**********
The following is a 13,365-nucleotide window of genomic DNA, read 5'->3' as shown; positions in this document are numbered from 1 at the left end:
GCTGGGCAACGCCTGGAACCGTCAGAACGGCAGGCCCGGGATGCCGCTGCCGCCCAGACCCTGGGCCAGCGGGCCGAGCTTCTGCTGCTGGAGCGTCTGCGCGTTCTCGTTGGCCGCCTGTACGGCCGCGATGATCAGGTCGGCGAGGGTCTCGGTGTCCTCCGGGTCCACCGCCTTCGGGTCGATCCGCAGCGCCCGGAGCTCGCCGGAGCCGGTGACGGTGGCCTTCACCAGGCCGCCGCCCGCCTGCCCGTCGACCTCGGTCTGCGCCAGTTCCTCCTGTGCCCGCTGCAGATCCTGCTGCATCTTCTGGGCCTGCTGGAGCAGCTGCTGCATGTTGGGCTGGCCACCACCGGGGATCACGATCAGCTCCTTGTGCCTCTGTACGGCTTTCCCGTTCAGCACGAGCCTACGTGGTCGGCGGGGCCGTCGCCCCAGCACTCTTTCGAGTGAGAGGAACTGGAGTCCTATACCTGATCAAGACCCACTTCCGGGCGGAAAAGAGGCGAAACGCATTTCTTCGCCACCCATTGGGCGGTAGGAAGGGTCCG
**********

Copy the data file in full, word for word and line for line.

The following is a 13,365-nucleotide window of genomic DNA, read 5'->3' as shown; positions in this document are numbered from 1 at the left end:
GCTGGGCAACGCCTGGAACCGTCAGAACGGCAGGCCCGGGATGCCGCTGCCGCCCAGACCCTGGGCCAGCGGGCCGAGCTTCTGCTGCTGGAGCGTCTGCGCGTTCTCGTTGGCCGCCTGTACGGCCGCGATGATCAGGTCGGCGAGGGTCTCGGTGTCCTCCGGGTCCACCGCCTTCGGGTCGATCCGCAGCGCCCGGAGCTCGCCGGAGCCGGTGACGGTGGCCTTCACCAGGCCGCCGCCCGCCTGCCCGTCGACCTCGGTCTGCGCCAGTTCCTCCTGTGCCCGCTGCAGATCCTGCTGCATCTTCTGGGCCTGCTGGAGCAGCTGCTGCATGTTGGGCTGGCCACCACCGGGGATCACGATCAGCTCCTTGTGCCTCTGTACGGCTTTCCCGTTCAGCACGAGCCTACGTGGTCGGCGGGGCCGTCGCCCCAGCACTCTTTCGAGTGAGAGGAACTGGAGTCCTATACCTGATCAAGACCCACTTCCGGGCGGAAAAGAGGCGAAACGCATTTCTTCGCCACCCATTGGGCGGTAGGAAGGGTCCG